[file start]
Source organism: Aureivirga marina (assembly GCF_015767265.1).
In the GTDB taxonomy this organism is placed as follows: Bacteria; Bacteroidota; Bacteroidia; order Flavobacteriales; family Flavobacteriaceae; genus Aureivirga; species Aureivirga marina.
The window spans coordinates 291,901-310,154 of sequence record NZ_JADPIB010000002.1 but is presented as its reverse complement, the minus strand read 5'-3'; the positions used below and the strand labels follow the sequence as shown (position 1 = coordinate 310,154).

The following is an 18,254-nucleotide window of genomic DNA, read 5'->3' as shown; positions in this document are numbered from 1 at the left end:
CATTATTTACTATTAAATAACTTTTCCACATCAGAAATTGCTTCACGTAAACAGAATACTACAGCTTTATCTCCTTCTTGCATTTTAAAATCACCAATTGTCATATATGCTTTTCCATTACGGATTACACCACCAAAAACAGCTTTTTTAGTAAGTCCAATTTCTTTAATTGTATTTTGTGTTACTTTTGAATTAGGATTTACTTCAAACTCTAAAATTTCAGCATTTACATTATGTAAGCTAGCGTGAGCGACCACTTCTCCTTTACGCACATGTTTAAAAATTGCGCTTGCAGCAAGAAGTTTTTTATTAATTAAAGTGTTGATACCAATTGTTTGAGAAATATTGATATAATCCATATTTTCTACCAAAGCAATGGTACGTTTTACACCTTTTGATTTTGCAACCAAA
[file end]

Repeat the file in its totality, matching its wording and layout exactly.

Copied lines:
Source organism: Aureivirga marina (assembly GCF_015767265.1).
In the GTDB taxonomy this organism is placed as follows: Bacteria; Bacteroidota; Bacteroidia; order Flavobacteriales; family Flavobacteriaceae; genus Aureivirga; species Aureivirga marina.
The window spans coordinates 291,901-310,154 of sequence record NZ_JADPIB010000002.1 but is presented as its reverse complement, the minus strand read 5'-3'; the positions used below and the strand labels follow the sequence as shown (position 1 = coordinate 310,154).

The following is an 18,254-nucleotide window of genomic DNA, read 5'->3' as shown; positions in this document are numbered from 1 at the left end:
CATTATTTACTATTAAATAACTTTTCCACATCAGAAATTGCTTCACGTAAACAGAATACTACAGCTTTATCTCCTTCTTGCATTTTAAAATCACCAATTGTCATATATGCTTTTCCATTACGGATTACACCACCAAAAACAGCTTTTTTAGTAAGTCCAATTTCTTTAATTGTATTTTGTGTTACTTTTGAATTAGGATTTACTTCAAACTCTAAAATTTCAGCATTTACATTATGTAAGCTAGCGTGAGCGACCACTTCTCCTTTACGCACATGTTTAAAAATTGCGCTTGCAGCAAGAAGTTTTTTATTAATTAAAGTGTTGATACCAATTGTTTGAGAAATATTGATATAATCCATATTTTCTACCAAAGCAATGGTACGTTTTACACCTTTTGATTTTGCAACCAAA